The Roots And Branches Of American Music
[Les Cousins LC010 (2009)]
The cover of Duck Baker’s new CD overtly suggests his operative thesis: it shows a large tree with branches spreading in all directions (and its roots doing the same). The branches cross and re-cross each other in silhouette against the sky. Baker’s liner notes make clear that he is a musical syncretist: he believes that all vernacular music forms contribute to each other.
According to Baker, “Whistling Rufus” was originally a ragtime tune (composed by Kerry Mills), but was absorbed into the old-time fiddling repertoire and adopted by Scottish accordion players. Doc Watson then turned it into a flatpicking tune. Baker restores the original ragtime arrangement.
Baker writes that he never understood why Watson should be considered as somehow separate from, say, Skip James, but the only tune he presents that overtly crosses the color line is “Somewhere Around a Throne,” which he describes as a “little known” spiritual based on a “well known” shape note song, “Parting Friends.” This jibes with what academic syncretists are often looking for. The frequently cited examples are the influence of African-American syncopation on Appalachian fiddling and the European melodic sense on the blues.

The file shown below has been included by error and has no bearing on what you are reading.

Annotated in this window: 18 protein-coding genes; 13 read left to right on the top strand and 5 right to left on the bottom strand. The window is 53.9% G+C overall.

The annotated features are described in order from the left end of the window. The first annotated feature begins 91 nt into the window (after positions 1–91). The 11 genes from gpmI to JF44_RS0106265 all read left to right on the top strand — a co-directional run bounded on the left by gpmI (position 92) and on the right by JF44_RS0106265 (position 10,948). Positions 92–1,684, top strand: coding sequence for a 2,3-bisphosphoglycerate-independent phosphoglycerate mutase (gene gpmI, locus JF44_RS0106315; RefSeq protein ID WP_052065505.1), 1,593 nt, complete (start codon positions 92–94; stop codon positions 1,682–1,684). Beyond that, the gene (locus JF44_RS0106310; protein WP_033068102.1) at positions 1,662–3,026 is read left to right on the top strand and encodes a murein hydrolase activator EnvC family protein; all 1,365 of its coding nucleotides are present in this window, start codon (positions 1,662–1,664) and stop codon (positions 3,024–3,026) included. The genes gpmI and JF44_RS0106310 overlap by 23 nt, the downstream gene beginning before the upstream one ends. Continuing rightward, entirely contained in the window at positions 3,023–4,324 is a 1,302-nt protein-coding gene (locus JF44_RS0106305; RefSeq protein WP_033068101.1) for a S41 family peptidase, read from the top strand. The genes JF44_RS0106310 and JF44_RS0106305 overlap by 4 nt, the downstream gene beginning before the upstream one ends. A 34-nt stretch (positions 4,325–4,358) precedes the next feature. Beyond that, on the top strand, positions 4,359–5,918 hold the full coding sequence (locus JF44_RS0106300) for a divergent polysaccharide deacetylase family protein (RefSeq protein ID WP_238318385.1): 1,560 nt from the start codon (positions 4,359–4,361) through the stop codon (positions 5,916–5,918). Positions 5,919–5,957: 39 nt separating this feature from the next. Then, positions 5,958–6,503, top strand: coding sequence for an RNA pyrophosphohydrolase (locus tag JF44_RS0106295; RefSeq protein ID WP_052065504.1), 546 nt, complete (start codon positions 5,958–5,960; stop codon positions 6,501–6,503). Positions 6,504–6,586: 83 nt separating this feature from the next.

The fingerstyle guitarist has long been known for his wide-ranging interests in music, but he has previously demonstrated it largely by accumulating an impressively disparate series of successive collaborators, ranging from Stefan Grossman to Eugene Chadbourne, and recordings focused on everything from Celtic music to free jazz.
On Roots and Branches, Baker has decided to sample from all his musical interests and put them side by side. In going from “Chief O’Neill’s Favorite Hornpipe” to “Souareba” (by Malian singer-songwriter Salif Keita) to Scott Joplin’s “Maple Leaf Rag,” Baker seems to be saying, “OK, here’s Europe, and here’s Africa, and this is what you get when you blend the two.”
Thelonius Monk’s “Blue Monk” is a piece of art music growing out of blues and gospel like an offsshoot laden with exotic flowers springing from the trunk of a magnolia. Baker’s approach to this complex and unorthodox tune makes you acutely aware of his skill at voicing each note. Under Baker’s fingers, notes have a beginning, a middle, and an end. This is also apparent in the very different “Mother Ann’s Song,” a Shaker composition in which Baker sustains notes just so. Many roots, many branches, all treated with reverence by a master guitarist.
—Bill Chaisson (Trumansburg, NY)
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